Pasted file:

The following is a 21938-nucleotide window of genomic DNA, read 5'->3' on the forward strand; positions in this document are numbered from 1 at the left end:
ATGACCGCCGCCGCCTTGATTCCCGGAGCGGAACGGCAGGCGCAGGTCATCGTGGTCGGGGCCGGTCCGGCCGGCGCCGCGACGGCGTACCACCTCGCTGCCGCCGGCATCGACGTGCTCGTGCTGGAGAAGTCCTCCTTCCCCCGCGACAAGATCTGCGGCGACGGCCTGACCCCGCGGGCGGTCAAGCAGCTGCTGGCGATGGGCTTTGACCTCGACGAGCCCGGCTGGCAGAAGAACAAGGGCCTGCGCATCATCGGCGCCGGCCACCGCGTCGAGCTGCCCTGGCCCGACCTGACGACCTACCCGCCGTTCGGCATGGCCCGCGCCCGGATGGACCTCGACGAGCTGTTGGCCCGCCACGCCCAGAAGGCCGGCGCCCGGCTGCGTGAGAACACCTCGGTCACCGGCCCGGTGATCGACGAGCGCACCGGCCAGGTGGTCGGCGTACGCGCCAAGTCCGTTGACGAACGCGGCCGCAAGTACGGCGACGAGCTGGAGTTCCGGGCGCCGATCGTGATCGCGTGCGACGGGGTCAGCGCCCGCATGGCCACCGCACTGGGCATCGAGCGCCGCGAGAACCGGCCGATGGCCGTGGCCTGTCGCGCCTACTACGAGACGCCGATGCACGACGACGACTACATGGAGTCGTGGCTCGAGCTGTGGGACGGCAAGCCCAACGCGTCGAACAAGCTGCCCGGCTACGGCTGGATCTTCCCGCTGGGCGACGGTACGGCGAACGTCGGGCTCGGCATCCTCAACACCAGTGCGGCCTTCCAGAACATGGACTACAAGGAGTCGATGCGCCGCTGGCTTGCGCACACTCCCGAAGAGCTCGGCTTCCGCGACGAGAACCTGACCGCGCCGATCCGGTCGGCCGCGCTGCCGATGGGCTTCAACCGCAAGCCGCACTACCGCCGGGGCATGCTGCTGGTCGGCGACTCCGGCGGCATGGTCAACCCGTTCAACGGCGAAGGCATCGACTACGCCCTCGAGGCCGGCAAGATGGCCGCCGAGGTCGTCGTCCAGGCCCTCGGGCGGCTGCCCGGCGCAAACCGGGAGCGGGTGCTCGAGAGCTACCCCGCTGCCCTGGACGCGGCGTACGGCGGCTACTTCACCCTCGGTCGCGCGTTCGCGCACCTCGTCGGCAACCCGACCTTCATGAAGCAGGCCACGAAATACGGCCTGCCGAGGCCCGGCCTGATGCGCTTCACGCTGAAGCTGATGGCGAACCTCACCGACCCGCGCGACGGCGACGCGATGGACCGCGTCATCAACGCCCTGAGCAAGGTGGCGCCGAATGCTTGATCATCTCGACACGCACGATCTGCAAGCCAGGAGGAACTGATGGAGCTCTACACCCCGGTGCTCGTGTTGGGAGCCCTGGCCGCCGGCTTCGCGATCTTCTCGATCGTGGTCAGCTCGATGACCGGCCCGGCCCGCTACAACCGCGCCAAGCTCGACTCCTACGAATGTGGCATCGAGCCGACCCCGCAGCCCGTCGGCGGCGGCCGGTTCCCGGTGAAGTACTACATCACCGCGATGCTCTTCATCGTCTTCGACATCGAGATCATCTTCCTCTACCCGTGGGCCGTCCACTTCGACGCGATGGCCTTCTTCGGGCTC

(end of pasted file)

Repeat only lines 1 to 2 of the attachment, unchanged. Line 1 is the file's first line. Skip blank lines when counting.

The following is a 21938-nucleotide window of genomic DNA, read 5'->3' on the forward strand; positions in this document are numbered from 1 at the left end:
ATGACCGCCGCCGCCTTGATTCCCGGAGCGGAACGGCAGGCGCAGGTCATCGTGGTCGGGGCCGGTCCGGCCGGCGCCGCGACGGCGTACCACCTCGCTGCCGCCGGCATCGACGTGCTCGTGCTGGAGAAGTCCTCCTTCCCCCGCGACAAGATCTGCGGCGACGGCCTGACCCCGCGGGCGGTCAAGCAGCTGCTGGCGATGGGCTTTGACCTCGACGAGCCCGGCTGGCAGAAGAACAAGGGCCTGCGCATCATCGGCGCCGGCCACCGCGTCGAGCTGCCCTGGCCCGACCTGACGACCTACCCGCCGTTCGGCATGGCCCGCGCCCGGATGGACCTCGACGAGCTGTTGGCCCGCCACGCCCAGAAGGCCGGCGCCCGGCTGCGTGAGAACACCTCGGTCACCGGCCCGGTGATCGACGAGCGCACCGGCCAGGTGGTCGGCGTACGCGCCAAGTCCGTTGACGAACGCGGCCGCAAGTACGGCGACGAGCTGGAGTTCCGGGCGCCGATCGTGATCGCGTGCGACGGGGTCAGCGCCCGCATGGCCACCGCACTGGGCATCGAGCGCCGCGAGAACCGGCCGATGGCCGTGGCCTGTCGCGCCTACTACGAGACGCCGATGCACGACGACGACTACATGGAGTCGTGGCTCGAGCTGTGGGACGGCAAGCCCAACGCGTCGAACAAGCTGCCCGGCTACGGCTGGATCTTCCCGCTGGGCGACGGTACGGCGAACGTCGGGCTCGGCATCCTCAACACCAGTGCGGCCTTCCAGAACATGGACTACAAGGAGTCGATGCGCCGCTGGCTTGCGCACACTCCCGAAGAGCTCGGCTTCCGCGACGAGAACCTGACCGCGCCGATCCGGTCGGCCGCGCTGCCGATGGGCTTCAACCGCAAGCCGCACTACCGCCGGGGCATGCTGCTGGTCGGCGACTCCGGCGGCATGGTCAACCCGTTCAACGGCGAAGGCATCGACTACGCCCTCGAGGCCGGCAAGATGGCCGCCGAGGTCGTCGTCCAGGCCCTCGGGCGGCTGCCCGGCGCAAACCGGGAGCGGGTGCTCGAGAGCTACCCCGCTGCCCTGGACGCGGCGTACGGCGGCTACTTCACCCTCGGTCGCGCGTTCGCGCACCTCGTCGGCAACCCGACCTTCATGAAGCAGGCCACGAAATACGGCCTGCCGAGGCCCGGCCTGATGCGCTTCACGCTGAAGCTGATGGCGAACCTCACCGACCCGCGCGACGGCGACGCGATGGACCGCGTCATCAACGCCCTGAGCAAGGTGGCGCCGAATGCTTGATCATCTCGACACGCACGATCTGCAAGCCAGGAGGAACTGATGGAGCTCTACACCCCGGTGCTCGTGTTGGGAGCCCTGGCCGCCGGCTTCGCGATCTTCTCGATCGTGGTCAGCTCGATGACCGGCCCGGCCCGCTACAACCGCGCCAAGCTCGACTCCTACGAATGTGGCATCGAGCCGACCCCGCAGCCCGTCGGCGGCGGCCGGTTCCCGGTGAAGTACTACATCACCGCGATGCTCTTCATCGTCTTCGACATCGAGATCATCTTCCTCTACCCGTGGGCCGTCCACTTCGACGCGATGGCCTTCTTCGGGCTC